Skip to main content

Tuesday Travels: Moon's Rare Books

Last April, John and I stumbled across a little shop in Provo, Utah that we enjoyed so much that now anytime anyone visits us, we make sure to take them there. Moon's Rare Books, though it is a store, is set up more like a museum, and welcomes visitors who are just there to look.

Photo: The storefront of Moon's Rare Books

As you walk in the front door, you step onto a floor made of 200-year-old bricks imported from France. Glass cases hold ever-changing displays of books, historical artifacts, and movie props. Several pioneer furniture pieces, made of pine but carefully painted with a feather to give the appearance of a finer wood, sit in the front of the store. 

Heading further back, you feel like you are walking down a narrow street in old England, with little shops on either side. Each is themed differently: one is dedicated to classic first edition books, one to Mormon/Utah history, one to Bibles, and the remaining two to pioneer household items and children's books and toys. 

Photo: The narrow brick "street" inside Moon's Rare Books


The store employees happily give free tours, to explain the meaning behind the items on display. Mr. Moon also gives monthly evening lectures, where he brings out some of the items in his vault and tells their stories. I have attended one of his lectures, and hope to attend others in the future. However, if attendance in person is not possible, lectures can be viewed online on Moon's Rare Books Facebook page. Mr. Moon delights in sharing the history behind his acquisitions. He never collects items just because they are old; they also have an important story to tell. 

If you are ever in Provo, Utah, be sure to spend some time at Moon's Rare Books. It's truly a gem. 

Comments

  1. That sounds like something I'd enjoy - thanks for sharing these interesting places to visit.

    ReplyDelete
    Replies
    1. I'm glad you're enjoying this new part of my blog. I enjoy finding places to feature. :-)

      Delete
  2. This sounds fascinating! I would love to visit some day!

    ReplyDelete
    Replies
    1. Oh, you would love it! Next time you're in town we'll have to go.

      Delete
  3. Wow. That is a very cool sounding book store. I especially like the fact that the floor is paved with 200 year old bricks. From France no less!

    ReplyDelete

Post a Comment

Conversations are so much nicer when more than one person does the talking. :-) Please leave a comment and let me know your thoughts; I'd love to hear from you!

Popular posts from this blog

Never Give Up Hope

Twenty-three years ago, a beautiful little girl was born. From the get-go, she was sweet, sensitive, and rather shy. She has grown into a young woman of whom I am so proud. She has worked hard to overcome challenges, and recently told me she is trying to face her fears, and asked me if I would write her story and share it here on the blog, in hopes she can inspire others through their own struggles. Although I offered to publish an auto-biographical piece for her, she wanted me to write her story from my perspective. At her request, and with her approval of this post, I share the following:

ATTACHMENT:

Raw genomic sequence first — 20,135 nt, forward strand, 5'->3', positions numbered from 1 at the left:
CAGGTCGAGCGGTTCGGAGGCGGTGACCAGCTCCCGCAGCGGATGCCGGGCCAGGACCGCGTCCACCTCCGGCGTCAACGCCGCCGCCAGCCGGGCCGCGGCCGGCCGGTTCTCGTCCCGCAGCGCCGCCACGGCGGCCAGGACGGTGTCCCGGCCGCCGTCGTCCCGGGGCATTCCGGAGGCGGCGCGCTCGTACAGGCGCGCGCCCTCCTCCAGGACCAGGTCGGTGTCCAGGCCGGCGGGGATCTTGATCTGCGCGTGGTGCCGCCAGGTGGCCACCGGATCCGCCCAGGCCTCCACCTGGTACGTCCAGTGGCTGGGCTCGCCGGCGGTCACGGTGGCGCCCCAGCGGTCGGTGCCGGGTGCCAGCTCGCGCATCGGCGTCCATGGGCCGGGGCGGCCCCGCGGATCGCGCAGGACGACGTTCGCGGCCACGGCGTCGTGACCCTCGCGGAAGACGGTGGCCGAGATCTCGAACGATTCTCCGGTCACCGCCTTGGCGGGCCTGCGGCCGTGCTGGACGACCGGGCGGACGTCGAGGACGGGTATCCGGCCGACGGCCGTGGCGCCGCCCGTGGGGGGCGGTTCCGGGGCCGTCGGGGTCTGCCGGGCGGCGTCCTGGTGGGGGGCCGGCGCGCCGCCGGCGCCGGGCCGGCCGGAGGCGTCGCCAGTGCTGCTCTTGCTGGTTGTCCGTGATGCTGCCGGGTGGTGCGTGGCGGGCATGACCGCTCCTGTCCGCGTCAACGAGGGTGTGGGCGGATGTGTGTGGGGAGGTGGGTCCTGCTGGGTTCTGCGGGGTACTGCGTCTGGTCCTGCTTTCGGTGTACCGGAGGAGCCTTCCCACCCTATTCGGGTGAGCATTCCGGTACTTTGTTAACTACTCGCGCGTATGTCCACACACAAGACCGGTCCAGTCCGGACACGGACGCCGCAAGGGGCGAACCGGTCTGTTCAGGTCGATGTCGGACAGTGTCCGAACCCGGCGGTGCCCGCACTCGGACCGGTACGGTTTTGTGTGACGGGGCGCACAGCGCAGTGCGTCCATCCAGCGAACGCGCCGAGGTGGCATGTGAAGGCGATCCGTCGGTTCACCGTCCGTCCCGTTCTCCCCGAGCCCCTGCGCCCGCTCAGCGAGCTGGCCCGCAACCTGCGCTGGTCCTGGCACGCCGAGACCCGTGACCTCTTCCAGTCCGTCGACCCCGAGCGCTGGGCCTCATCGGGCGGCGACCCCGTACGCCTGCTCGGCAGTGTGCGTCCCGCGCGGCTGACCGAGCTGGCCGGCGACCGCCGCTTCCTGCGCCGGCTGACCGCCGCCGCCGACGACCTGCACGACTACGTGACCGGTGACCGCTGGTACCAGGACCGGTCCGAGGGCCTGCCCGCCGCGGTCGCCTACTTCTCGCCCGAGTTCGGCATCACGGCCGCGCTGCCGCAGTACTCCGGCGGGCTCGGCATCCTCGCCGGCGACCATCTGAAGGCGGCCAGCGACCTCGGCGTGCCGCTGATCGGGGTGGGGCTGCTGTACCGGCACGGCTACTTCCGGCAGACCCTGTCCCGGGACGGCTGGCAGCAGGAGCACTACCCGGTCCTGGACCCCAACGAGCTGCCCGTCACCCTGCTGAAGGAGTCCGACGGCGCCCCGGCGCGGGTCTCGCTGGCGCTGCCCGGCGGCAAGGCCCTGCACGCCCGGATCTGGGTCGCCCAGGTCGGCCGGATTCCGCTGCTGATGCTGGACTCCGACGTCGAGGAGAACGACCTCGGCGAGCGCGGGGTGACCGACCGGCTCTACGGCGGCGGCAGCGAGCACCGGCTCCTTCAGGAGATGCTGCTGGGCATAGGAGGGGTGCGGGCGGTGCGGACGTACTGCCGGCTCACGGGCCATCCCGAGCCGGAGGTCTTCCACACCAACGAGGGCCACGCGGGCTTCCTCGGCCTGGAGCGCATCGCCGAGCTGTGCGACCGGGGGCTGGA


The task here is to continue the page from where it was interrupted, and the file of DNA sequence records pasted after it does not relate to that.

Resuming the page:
The phone rang, and the social worker on the other end informed me that a baby girl had been born 10 weeks early and drug-exposed. She wasn't ready to be released from the medical facility where she was currently staying, but would we be interested in being her foster-to-adopt parents? Of course! When John and I filled out our paperwork, we indicated that we were comfortable with a premature bab…

Six Sentence Story: Burst

The moment the church organist started playing the introduction to the hymn, the precocious toddler girl stood up on the pew. Music just moved her, and she was doubly excited when she realized she recognized the tune. Though everyone around her was opening a hymnal and finding the right page, that was unnecessary for her. 
First of all, she couldn't read, but second, even if she could read, she didn't need the words; they were etched into her memory. Finally, the organist finished the introduction and the chorister signaled the congregation to begin, but while the rest of the church-goers sang, "Lord, dismiss us with thy blessing," the sweet little girl belted out, "Go tell Aunt Rhody." By the time she got to the line about the old grey goose being dead, all decorum was lost as those around her burst out laughing. 




This has been another Six Sentence Story. The blog hop is hosted by Denise of Girlie on the Edge each week. The rules are simple: write a six sent…

Six Sentence Story: Release

Her small brow furrowed in concentration as she carefully placed the wriggling worm on the little hook. 

"Ready, Daddy!" she called, and Daddy came over and helped her cast the line into the lake. To the amazement of both of them, soon the bobber took a dip into the water. Daddy talked her through reeling the keeper-sized fish onto the shore.

"I'll name him Lucky, because he is lucky I caught him!" she proudly announced.

Lucky's luck ran out, though, when he realized this wasn't going to be a catch-and-release situation. 

**************************
I'm joining again with the Six Sentence Story link-up. Go read the other entries, and feel free to add your own. This week's prompt: release.